ode XI: to Leuconoe

Do not inquire, we are not allowed to know,
what end the gods have assigned either to me or to you,
Leuconoe, nor consult the Babylonian tables. How much better
to patiently endure whatever comes whether Jupiter grants us more winters,
or whether this one, now crashing Tyrrhenean waves against the rocks,
shall be the last. Be wise. Water your wine. Life is so brief: cut short far-reaching hopes.
Even as we speak, envious time is fleeing: Seize the day: entrusting as little as possible to tomorrow.

Horace

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defence of Sunday

Island of solitudes and bells,
the days dash us against your cliffs,
your peak of rest and candour,
your immensity cut through by the hours and the birds.

Your mass of new light emerges out of time,
and little by little you share out your weekly gold,
reviving gardens
and making us rich in celestial allotments.

Our tired feet touch your last step as if it were a bed,
or coveted foam, or an agitated cupola
where birds of wine celebrate
the hands’ sweet holiday.

We reach your coasts each week
as shipwrecked men,
to fill ourselves with lights and to seek out the palm tree of repose
or the plans for the treasure hidden in the clouds.

Jorge Carrera Andrade

works and days

Wet your lungs with wine: the star is corning round,
the season is harsh, everything is thirsty under the heat,
the cicada sings sweetly from the leaves . . .
the artichoke is in flower;
now are women most pestilential, but men are feeble,
since Sirius parches their heads and knees . . .

Alcaeus

round red moon

Waves on the blue ocean
Smell of rice wine—
The moon of tonight.

Matsuo Bashō

nocturne

Silence of the night, painful silence,
Nocturne . . . Why does my soul tremble like this?
I hear the low hum of my blood.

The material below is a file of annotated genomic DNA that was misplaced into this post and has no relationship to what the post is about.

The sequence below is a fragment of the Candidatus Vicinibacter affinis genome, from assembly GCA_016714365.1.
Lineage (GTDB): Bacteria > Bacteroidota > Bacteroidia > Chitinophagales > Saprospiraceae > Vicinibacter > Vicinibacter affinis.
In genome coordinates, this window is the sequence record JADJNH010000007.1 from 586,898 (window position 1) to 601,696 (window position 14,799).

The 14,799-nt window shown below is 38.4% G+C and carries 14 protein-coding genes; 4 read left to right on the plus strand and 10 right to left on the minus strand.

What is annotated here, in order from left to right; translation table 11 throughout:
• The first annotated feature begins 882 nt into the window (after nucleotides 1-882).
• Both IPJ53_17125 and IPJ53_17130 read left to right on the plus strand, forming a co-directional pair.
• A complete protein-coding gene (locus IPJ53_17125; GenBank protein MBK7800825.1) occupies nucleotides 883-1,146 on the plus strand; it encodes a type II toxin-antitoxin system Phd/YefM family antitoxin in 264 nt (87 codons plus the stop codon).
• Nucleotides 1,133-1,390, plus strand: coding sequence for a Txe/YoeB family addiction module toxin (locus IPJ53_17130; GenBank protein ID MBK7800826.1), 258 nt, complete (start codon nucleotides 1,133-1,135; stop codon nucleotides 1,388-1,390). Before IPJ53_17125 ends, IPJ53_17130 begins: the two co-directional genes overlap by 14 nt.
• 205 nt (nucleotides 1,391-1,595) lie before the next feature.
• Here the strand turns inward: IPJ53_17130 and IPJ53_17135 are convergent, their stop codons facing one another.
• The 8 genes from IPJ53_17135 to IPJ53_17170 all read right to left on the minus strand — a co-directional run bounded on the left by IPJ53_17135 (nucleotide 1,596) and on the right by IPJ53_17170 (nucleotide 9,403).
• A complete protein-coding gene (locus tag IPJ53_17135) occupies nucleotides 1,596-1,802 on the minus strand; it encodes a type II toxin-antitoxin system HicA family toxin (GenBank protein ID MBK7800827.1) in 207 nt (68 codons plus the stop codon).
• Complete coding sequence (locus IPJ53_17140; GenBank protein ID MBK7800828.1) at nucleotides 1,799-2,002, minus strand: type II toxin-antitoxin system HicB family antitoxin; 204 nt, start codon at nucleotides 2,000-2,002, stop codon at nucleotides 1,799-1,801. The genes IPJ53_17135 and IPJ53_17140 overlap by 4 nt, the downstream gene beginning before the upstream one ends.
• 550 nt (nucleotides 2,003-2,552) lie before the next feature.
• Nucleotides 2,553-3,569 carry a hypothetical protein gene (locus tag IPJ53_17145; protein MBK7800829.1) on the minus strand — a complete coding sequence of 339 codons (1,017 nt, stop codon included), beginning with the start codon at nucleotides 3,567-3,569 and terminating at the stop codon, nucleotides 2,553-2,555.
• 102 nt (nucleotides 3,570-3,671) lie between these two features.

I watch a calm storm pass inside my skull.
Insomnia! Not to sleep, and perchance
to dream. To be the whole soliloquy
of spiritual dissection, my Hamlet-I!
To dissolve my sadness
in one night’s wine,
in the marvelous crystal darkness . . .
And then I wonder: When will it be dawn?
A door just closed . . .
Someone is passing on the street . . .
The clock strikes three … It must be Her!

Rubén Darío

get drunk

You must always be drunk. Everything is there: it is the only question.
Not to feel the horrible burden of Time breaking your shoulders and
bowing you towards the ground, you must get drunk without stopping.

But on what? On wine, on poetry, or on virtue, after your fashion. But get drunk.
And if sometimes, on the steps of a palace, in the green grass of a ditch,
in the dreary solitude of your own room, you wake up,
with your drunkenness already lessened or gone,
ask wind, wave, star, bird, clock,
everything that flees, murmurs, rolls, sings, speaks,
ask what time it is;
and wind, wave, star, bird, clock will answer you:
,,It is time to get drunk! Not to be the tormented slaves of Time,
get drunk without stopping!
On wine, on poetry, or on virtue, after your fashion.’’

Charles Baudelaire

poem of the soul

The nightingale hath no repose
For joy that ruby blooms the rose;
Long time it is that Philomel
Hath loved like me the rosy dell.

‘Tis sure no wonder if I sing
Both night and day my fair sweeting:
Let me be slave to that bird’s tongue
Who late the rose’s praise hath sung!

O saki, when the days commence
Of ruby roses, abstinence
By none is charged; then pour me wine
Like yonder rose incarnadine.

Sana’i